Then Choi birdied the first three holes on the back nine, draining a birdie putt on the 12th hole to go to 7 under on the day.

Choi's only slip-up of the day was a three-putt on the 13th, her only bogey of the day. Choi then made a 15-foot putt to birdie the par-3 17th, going back to 7 under for the day and 8 under for the tournament.

The lowest round in U.S. Women's Open history was a 63 by Helen Alfredsson in 1994. Three other players have shot a 64 in the Open.

With another low number Sunday, she could run away with the tournament.

''Honestly, it will be a lot of pressure tomorrow,'' Choi said. ''But you know, I know what I have to do, and I know what I can control.''

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Five-time Open champ Thomson passes at 88

By Associated PressJune 20, 2018, 1:35 am

MELBOURNE, Australia – Five-time Open Championship winner Peter Thomson has died, his family said Wednesday. He was 88.

Thomson had been suffering from Parkinson's disease for more than four years and died at his Melbourne home surrounded by family members on Wednesday morning.

Born on Aug, 23, 1929, Thomson was two months short of his 89th birthday.

The first Australian to win The Open Championship, Thomson went on to secure the title five times between 1954 and 1965, a record equaled only by Tom Watson.

On the American senior circuit he won nine times in 1985.

Thomson also served as president of the Australian PGA for 32 years, designing and building courses in Australia and around the world, helping establish the Asian Tour and working behind the scenes for the Odyssey House drug rehabilitation organization where he was chairman for five years.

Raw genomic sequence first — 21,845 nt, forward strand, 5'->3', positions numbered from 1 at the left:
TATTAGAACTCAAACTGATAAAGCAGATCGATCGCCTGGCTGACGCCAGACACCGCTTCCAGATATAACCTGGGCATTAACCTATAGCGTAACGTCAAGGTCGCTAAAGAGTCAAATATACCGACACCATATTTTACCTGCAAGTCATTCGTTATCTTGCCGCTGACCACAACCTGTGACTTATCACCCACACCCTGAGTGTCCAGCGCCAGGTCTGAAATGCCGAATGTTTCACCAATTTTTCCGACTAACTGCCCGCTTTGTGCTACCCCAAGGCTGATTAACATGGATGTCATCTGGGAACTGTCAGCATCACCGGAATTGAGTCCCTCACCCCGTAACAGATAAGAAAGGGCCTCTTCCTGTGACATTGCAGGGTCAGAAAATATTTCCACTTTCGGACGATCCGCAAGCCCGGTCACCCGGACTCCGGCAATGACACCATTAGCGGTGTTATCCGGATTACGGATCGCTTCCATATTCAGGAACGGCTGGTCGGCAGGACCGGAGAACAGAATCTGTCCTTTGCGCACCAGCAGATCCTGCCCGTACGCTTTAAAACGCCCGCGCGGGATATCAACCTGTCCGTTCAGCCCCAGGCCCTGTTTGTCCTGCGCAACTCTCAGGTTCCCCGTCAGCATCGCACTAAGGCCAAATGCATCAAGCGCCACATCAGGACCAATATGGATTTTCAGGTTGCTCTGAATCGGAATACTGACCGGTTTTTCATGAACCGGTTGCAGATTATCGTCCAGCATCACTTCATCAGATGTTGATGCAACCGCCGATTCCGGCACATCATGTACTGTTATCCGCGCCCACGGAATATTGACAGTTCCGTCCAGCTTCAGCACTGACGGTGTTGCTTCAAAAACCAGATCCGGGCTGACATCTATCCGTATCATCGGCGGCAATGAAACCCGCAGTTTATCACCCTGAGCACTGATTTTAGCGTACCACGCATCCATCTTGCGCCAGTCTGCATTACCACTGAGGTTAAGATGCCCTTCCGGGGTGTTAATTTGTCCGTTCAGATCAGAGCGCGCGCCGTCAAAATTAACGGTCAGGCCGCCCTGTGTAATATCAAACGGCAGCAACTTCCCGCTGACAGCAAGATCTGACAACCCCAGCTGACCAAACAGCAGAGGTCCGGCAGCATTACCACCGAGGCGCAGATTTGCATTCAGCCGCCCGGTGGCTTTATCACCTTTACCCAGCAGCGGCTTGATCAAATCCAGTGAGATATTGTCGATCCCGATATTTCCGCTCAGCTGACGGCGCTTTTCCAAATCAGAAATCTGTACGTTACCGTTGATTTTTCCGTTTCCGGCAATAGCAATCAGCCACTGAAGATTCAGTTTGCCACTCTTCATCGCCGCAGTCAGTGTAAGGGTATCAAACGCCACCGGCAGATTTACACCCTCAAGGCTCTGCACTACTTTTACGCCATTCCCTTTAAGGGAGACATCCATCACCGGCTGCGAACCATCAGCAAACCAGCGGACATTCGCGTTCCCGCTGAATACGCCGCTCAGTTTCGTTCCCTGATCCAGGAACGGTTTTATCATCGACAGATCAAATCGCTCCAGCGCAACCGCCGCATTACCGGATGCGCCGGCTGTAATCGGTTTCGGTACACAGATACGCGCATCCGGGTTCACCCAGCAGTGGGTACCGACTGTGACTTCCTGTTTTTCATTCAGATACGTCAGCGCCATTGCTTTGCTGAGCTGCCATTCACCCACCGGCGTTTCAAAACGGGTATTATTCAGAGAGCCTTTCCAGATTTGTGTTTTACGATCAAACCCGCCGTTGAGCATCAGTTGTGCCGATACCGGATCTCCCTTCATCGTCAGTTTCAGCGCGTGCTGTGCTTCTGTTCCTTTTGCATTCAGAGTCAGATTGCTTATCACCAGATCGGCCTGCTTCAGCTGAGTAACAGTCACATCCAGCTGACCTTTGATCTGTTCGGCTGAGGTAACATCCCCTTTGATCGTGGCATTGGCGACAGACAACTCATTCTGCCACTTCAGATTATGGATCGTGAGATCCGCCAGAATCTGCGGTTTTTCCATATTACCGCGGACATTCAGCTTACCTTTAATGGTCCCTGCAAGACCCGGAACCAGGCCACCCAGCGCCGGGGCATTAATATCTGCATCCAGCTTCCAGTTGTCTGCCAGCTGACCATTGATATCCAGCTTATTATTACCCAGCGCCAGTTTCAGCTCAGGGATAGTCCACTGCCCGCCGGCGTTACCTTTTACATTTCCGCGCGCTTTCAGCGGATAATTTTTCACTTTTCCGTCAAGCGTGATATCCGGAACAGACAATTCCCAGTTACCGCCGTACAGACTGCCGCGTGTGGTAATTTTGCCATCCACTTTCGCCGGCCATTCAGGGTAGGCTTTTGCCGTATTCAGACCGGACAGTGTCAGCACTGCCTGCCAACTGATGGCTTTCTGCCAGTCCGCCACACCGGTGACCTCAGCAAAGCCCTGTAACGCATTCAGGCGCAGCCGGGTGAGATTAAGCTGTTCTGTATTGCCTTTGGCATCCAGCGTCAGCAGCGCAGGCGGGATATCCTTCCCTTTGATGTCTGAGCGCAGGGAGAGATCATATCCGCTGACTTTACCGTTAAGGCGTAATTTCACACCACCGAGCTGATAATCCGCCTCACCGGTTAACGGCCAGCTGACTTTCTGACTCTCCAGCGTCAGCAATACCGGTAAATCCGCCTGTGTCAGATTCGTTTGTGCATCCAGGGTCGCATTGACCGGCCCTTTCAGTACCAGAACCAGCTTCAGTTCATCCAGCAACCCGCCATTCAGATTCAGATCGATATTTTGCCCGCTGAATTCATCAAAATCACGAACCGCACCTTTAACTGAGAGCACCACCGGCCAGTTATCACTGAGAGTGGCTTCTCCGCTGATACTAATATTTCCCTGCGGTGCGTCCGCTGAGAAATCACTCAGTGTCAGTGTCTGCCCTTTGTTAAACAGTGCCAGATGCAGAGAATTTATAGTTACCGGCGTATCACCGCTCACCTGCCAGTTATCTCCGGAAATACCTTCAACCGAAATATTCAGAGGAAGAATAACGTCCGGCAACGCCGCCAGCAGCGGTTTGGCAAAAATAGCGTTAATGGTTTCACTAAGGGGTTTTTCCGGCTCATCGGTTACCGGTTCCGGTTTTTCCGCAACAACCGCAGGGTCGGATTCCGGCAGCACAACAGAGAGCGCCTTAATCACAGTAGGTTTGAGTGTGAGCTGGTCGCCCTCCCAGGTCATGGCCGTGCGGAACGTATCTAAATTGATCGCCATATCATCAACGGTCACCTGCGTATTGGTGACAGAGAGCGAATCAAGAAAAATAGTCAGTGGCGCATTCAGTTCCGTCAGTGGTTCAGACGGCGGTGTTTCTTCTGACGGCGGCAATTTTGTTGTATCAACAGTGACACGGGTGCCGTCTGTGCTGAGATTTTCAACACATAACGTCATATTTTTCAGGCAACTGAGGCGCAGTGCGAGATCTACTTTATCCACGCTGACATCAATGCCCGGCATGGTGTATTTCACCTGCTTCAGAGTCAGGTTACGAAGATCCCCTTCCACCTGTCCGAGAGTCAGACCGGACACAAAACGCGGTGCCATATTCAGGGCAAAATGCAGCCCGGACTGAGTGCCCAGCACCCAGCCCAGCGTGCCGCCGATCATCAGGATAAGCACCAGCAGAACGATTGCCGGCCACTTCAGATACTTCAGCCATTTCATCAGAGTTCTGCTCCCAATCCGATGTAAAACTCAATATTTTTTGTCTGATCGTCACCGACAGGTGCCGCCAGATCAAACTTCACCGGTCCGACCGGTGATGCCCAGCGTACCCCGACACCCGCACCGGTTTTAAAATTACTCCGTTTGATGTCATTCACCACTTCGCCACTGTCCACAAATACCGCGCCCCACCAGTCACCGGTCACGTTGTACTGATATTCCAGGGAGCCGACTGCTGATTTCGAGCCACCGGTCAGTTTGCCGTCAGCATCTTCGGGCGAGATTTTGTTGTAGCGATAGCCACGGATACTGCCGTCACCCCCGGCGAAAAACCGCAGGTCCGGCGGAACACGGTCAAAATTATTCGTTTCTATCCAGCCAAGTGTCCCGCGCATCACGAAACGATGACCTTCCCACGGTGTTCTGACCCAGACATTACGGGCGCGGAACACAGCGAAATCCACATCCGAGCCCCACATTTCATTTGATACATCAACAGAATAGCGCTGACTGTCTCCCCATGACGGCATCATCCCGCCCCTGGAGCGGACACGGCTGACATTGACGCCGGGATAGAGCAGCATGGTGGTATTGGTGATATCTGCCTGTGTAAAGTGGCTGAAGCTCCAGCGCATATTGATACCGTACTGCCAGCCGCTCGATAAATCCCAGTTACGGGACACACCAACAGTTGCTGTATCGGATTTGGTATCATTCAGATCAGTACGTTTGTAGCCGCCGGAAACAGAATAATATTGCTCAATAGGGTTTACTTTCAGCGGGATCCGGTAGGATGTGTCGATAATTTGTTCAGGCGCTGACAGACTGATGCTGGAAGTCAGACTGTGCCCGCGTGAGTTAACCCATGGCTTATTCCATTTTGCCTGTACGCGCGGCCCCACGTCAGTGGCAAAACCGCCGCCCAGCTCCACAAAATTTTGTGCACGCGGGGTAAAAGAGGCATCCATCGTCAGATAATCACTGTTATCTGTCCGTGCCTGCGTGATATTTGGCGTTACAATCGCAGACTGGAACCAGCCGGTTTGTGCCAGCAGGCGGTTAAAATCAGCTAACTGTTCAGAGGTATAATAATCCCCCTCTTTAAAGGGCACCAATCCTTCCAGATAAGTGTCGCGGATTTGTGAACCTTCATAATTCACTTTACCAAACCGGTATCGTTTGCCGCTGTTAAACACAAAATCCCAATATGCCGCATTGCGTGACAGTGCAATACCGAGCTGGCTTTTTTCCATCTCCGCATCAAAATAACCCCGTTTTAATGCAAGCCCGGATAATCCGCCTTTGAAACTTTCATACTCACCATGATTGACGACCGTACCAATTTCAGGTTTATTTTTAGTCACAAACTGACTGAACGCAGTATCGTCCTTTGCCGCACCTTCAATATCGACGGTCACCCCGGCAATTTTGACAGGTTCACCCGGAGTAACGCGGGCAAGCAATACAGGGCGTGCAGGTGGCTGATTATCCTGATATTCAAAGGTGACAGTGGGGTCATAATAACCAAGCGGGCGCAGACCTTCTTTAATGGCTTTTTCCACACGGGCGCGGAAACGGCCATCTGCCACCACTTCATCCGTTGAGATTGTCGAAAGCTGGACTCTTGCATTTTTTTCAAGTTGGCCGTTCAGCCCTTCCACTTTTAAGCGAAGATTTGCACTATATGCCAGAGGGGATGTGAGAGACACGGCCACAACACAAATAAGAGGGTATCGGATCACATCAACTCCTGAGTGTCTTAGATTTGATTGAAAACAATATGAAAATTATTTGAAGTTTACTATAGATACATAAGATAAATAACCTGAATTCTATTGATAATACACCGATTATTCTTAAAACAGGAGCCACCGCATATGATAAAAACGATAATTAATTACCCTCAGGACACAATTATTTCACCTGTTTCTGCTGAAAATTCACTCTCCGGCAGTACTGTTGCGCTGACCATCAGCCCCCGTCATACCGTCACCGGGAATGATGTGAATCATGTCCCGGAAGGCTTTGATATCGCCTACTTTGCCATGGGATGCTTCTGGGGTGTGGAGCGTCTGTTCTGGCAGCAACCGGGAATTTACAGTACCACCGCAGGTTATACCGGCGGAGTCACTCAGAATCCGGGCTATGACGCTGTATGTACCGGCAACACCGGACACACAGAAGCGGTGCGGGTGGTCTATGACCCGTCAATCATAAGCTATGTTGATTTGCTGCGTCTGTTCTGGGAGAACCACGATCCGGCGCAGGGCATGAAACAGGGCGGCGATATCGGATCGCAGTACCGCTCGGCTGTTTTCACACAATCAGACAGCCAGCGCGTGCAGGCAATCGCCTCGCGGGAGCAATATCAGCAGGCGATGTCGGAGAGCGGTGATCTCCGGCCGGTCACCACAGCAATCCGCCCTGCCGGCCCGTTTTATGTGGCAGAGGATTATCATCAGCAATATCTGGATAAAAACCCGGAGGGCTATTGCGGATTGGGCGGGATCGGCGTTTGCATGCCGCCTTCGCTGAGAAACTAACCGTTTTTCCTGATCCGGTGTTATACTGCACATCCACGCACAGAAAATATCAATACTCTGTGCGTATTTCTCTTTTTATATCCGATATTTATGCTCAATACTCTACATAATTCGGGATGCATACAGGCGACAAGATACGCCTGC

He also wrote for newspapers and magazines for more than 60 years and was patron of the Australian Golf Writers Association.

In 1979 he was made a Commander of the Order of the British Empire (CBE) for his service to golf and in 2001 became an Officer of the Order of Australia (AO) for his contributions as a player and administrator and for community service.

Thomson is survived by his wife Mary, son Andrew and daughters Deirdre Baker, Pan Prendergast and Fiona Stanway, their spouses, 11 grandchildren and four great-grandchildren.

Funeral arrangements were to be announced over the next few days.

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USC's Gaston leaves to become head coach at A&M

By Ryan LavnerJune 19, 2018, 11:00 pm

In a major shakeup in the women’s college golf world, USC coach Andrea Gaston has accepted an offer to become the new head coach at Texas A&M.

Terms of the deal were not disclosed.

Gaston, who informed her players of her decision Monday night, has been one of the most successful coaches over the past two decades, leading the Trojans to three NCAA titles and producing five NCAA individual champions during her 22-year reign. They have finished in the top 5 at nationals in an NCAA-record 13 consecutive seasons.

This year was arguably Gaston’s most impressive coaching job. She returned last fall after undergoing treatment for uterine cancer, but a promising season was seemingly derailed after losing two stars to the pro ranks at the halfway point. Instead, she guided a team with four freshmen and a sophomore to the third seed in stroke play and a NCAA semifinals appearance. Of the four years that match play has been used in the women’s game, USC has advanced to the semifinals three times.  

Texas A&M could use a coach with Gaston’s track record.